VIE Magazine Inspirational Column by Pamela Dowling, watercolor sunset by Lucy Mashburn


Artful Grace

When I hear the word art, my thoughts go to one of the most beautiful sights I have ever seen. It was nearly three years ago, and I lived in a third-floor apartment with a lovely balcony. I stepped out early one morning to see the most amazing sunrise, and it took my breath away.

But more important than what I saw, was what I felt. I had this thought: “Wow, God, you are amazing. There is no creator greater you!” I don’t think anyone would disagree. God says that we are created in His image, so could it be that we, too, have His artistic abilities? The answer may be in the eye of the beholder.

Qualifying as a gifted artist can run across a broad spectrum of genres and mediums. Some have the gift of painting; some write great books of intrigue, adventure, and love. Others seem to have a melodic voice or possess musical abilities that can bring listeners to tears. Sometimes these gifts can take years to develop; sometimes the discovery of an innate talent can occur very early in life. Consider artist Akiane Kramarik. At the age of four, she began to paint, and by age eight, she had painted what is now known as Prince of Peace, a depiction of Jesus Christ. Truly, Kramarik has a gift that others may not, but I challenge each of you to think beyond what you currently believe you can accomplish. My eleven-year-old granddaughter Bethany can sing, design clothing, and dance—I am in constant suspense as to what other artistic talents she might uncover.

In the same way, let your light shine before men, that they may see your good deeds and praise your Father in heaven. MATTHEW 5:16

You see, no gift is greater than the other. I often hear people say, “I don’t have a creative bone in my body!” But one’s metaphorical heart and spirit can be packed full of artistic ability. Most often we are simply too afraid to challenge ourselves to reach our full potential. We listen too much to self-criticism or negativity from parents, teachers, or peers.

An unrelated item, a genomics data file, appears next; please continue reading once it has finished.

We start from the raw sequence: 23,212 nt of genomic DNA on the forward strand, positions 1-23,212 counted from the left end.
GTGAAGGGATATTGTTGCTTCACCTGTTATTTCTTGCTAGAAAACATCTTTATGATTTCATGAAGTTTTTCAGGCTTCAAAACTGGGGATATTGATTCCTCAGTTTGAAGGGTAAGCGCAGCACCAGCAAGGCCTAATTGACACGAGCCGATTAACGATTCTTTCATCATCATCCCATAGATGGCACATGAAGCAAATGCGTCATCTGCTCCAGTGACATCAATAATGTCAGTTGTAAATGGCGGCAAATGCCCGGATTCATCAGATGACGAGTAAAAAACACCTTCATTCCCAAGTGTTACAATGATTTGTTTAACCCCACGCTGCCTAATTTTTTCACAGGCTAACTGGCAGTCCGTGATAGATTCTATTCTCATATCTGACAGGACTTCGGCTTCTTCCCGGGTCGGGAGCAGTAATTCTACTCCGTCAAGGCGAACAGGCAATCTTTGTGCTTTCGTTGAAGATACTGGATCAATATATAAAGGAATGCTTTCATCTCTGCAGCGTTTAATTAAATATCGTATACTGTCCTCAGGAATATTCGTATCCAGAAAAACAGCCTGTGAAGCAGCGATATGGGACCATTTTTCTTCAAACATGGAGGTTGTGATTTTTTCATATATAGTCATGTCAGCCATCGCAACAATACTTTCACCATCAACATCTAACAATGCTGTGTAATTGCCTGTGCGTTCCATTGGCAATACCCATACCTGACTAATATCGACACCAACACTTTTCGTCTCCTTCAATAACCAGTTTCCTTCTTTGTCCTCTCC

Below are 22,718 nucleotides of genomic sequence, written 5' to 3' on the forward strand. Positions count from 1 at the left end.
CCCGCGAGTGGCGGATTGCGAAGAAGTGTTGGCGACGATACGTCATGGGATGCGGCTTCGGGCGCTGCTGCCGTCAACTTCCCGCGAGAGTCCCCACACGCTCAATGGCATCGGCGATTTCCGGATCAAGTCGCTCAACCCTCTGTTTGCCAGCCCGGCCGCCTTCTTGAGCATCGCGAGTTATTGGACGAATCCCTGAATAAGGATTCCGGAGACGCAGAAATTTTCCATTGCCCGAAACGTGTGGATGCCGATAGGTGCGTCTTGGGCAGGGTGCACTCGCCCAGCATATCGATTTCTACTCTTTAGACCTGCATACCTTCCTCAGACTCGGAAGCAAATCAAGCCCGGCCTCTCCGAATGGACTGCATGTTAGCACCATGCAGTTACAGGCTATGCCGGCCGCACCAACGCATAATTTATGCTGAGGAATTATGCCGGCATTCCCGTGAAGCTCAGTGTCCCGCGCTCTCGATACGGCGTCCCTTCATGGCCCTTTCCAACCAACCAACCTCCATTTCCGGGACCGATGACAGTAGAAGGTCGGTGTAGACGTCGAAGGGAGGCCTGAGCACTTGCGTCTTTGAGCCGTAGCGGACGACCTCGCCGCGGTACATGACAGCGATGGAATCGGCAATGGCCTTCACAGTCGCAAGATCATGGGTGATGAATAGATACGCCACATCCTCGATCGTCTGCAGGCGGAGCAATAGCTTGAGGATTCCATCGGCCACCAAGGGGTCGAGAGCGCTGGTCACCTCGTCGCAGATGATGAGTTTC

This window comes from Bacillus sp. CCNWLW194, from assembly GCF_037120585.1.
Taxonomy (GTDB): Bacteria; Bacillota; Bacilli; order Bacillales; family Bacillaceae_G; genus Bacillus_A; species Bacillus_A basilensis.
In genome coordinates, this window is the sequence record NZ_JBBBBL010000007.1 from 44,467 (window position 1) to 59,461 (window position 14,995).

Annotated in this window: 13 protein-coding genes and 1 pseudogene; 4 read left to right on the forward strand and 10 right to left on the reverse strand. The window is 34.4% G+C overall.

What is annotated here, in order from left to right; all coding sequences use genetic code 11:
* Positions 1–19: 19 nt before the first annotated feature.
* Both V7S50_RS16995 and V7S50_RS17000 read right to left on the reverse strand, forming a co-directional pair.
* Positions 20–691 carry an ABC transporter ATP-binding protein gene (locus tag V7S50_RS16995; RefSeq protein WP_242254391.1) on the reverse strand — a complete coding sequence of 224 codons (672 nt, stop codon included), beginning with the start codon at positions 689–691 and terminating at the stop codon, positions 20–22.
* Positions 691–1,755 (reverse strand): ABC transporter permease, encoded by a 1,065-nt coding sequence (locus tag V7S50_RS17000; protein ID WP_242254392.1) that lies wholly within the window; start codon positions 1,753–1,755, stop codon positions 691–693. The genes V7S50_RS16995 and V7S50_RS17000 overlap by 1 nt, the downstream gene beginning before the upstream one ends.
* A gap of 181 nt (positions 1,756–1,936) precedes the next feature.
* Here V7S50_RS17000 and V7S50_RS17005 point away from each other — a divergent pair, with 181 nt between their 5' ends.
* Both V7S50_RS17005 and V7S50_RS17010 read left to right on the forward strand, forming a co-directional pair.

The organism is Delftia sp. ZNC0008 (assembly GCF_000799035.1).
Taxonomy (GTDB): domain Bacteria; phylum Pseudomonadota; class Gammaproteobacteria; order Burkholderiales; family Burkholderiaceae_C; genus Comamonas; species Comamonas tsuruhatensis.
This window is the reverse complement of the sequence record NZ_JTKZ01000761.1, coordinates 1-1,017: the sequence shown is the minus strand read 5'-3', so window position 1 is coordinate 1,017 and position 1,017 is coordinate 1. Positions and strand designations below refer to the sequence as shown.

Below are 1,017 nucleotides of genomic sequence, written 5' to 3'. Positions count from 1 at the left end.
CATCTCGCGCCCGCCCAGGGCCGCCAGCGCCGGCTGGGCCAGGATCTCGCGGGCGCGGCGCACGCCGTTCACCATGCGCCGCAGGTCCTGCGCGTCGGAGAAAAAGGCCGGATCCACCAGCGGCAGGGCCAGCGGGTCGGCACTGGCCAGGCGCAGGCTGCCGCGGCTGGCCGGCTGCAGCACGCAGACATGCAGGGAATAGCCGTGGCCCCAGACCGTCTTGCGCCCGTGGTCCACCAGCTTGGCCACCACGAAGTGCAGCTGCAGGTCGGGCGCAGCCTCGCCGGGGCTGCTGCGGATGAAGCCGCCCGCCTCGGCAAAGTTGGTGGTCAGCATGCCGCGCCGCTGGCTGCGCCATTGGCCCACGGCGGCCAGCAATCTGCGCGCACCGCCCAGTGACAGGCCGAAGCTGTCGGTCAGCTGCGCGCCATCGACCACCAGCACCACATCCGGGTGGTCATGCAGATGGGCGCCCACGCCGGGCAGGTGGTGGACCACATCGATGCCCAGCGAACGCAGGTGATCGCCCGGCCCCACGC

Think of this: In 1919, Walt Disney was fired from one of his first animation jobs. His editor at the Kansas City Star newspaper felt he lacked imagination.

What if Disney had allowed his editor’s criticism to get into his heart and take root? The world might never have known Mickey or Minnie Mouse. We would not have the pleasure of seeing all the inspiring Disney movies or visiting any of the magical Disney theme parks. I am not saying that success came easy for Walt Disney, but in the face of criticism and adversity, he pushed forward, and I am so glad he did.

It is never too late in life to embrace all the talent that God has gifted to you. Just yesterday, I met Martha and her husband, Marion—a wonderful couple in their seventies who live in Huntsville, Alabama. Not long ago, Martha took up her passion for photography and now her work is being displayed in a Huntsville museum and other area venues. Martha embraced her God-given talent and because she did, many people get to enjoy her photography.

Matthew 5:15–16 says that we are to let our light shine. We are not to hide it under a bushel. Let your light shine!

You are good enough,

—Pamela Dowling

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